Live Review

Bob Dylan / Merle Haggard / Amos Lee - Chiles Center, (Portland, OR)

Bob Dylan on March 11, 2005

I go to see Bob Dylan perform every chance I get. If Picasso were going to paint tonight in the public square and I could get a ticket to watch, I wouldn't miss that either.

Dylan shows are idiosyncratic, spontaneous and far more adventurous than those of most young acts, much less other established superstars. His set lists vary wildly every night, though a pattern emerges. There are usually a few revamped versions of some of his classics (on this night, "It's All Over Now, Baby Blue" and "The Times They Are A-Changin'"). While such high-wire acts can be magical, those two numbers were the least exciting of the night for me, perhaps because the arrangements relied too much on Dylan's vocals, which can't carry a song by themselves anymore and can sound jarring compared to the original.

Then there is the more recent material -- for this show, "Tweedle Dum & Tweedle Dee", "Honest With Me", a rollicking "Summer Days" and an especially powerful "High Water" (all from Love And Theft), "Standing In The Doorway" from Time Out Of Mind, and the magnificent "Things Have Changed" from the Wonder Boys soundtrack. Dylan seems thrilled to be playing his newer material, and this stuff jumps.

Best of all are the nightly surprises -- either covers or reworked versions of less well-known tunes from his catalogue. Dylan unveiled his country-fried new lineup, featuring some top younger talent in violinist Elena Fremerman (Hot Club Of Cowtown) and multi-instrumentalist Don Herron (BR549), by opening with "Drifter's Escape". The band hit it out of the park three songs later with another song off John Wesley Harding, "Down Along The Cove", via a fiery arrangement which mined a monster groove that they subsequently worked through most of the rest of the set. They were still in that groove much later when they went deep lounge for a swingin' version of "If Dogs Run Free".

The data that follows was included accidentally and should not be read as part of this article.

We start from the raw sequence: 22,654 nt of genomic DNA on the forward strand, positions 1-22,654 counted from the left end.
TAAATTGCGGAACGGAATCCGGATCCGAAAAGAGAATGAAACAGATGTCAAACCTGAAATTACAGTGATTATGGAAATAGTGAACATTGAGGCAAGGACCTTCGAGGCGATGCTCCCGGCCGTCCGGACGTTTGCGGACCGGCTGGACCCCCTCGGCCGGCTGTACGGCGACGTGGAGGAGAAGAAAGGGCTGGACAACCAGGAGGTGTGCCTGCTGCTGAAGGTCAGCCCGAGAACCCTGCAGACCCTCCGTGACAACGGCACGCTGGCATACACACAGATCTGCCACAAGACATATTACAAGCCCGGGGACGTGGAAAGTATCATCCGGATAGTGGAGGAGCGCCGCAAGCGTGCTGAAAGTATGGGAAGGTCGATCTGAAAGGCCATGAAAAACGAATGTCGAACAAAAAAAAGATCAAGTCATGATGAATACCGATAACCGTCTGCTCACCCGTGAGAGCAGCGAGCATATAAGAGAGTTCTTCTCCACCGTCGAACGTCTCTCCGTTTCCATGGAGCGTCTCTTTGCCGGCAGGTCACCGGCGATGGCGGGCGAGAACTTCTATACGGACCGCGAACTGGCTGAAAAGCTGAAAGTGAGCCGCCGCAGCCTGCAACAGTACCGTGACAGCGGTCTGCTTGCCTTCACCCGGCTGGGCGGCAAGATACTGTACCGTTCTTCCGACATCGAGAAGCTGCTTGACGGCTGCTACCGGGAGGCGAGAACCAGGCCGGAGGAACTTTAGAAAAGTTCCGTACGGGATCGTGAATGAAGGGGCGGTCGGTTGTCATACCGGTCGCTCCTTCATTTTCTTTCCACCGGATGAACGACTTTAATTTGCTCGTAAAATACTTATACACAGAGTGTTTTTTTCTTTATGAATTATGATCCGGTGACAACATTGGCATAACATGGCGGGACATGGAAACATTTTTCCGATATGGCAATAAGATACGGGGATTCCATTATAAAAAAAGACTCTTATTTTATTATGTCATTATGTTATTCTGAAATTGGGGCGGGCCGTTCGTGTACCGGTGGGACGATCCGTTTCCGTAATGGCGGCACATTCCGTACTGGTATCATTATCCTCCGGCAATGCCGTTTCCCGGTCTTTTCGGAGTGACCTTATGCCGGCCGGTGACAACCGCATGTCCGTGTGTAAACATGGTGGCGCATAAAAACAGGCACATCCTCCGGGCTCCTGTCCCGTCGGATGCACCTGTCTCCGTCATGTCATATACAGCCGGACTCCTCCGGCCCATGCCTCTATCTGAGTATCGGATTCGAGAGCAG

Two covers were aimed at special guests: a sublime version of opener Merle Haggard's "Sing Me Back Home", and a full-on country version of "A-11" penned by Hank Cochran but popularized by Buck Owens (who happened to be in the audience).

Dylan was set up on the far left side of the stage, standing behind a small upright electric piano with a vocal mike set so low he had to stoop to get to it. An empty mike stand hinted he would move to center stage at some point, but that didn't occur until the final song of the evening, "All Along The Watchtower". That perfect song and this great performer continue to resonate.

Beneath whatever political and other superficial differences Dylan and Haggard might have, they share a deep working knowledge of American music, a tremendous work ethic, Hall of Fame songwriting skills, and an abiding respect for the underdog. Haggard put on a thoroughly satisfying set with his superb eight-piece band the Strangers ("We're a juke joint band"), delivering the hits -- "Big City", "Mama Tried", "I Think I'll Just Stay Here And Drink", even "Okie From Muskogee". He almost apologized for the latter, saying, "Since I wrote this, I've learned quite a few things, including that I want to move to Oregon." He probably feeds all the blue states a similar line, but it worked, as he had even the aging tie-dyers in the palm of his hand.

Newcomer Amos Lee's opening set was impressive. It's clear the former schoolteacher is not a bad student either, as he's learned plenty from the masters -- Dylan, Prine, Otis Redding. His soulful voice and smooth delivery easily won the audience over.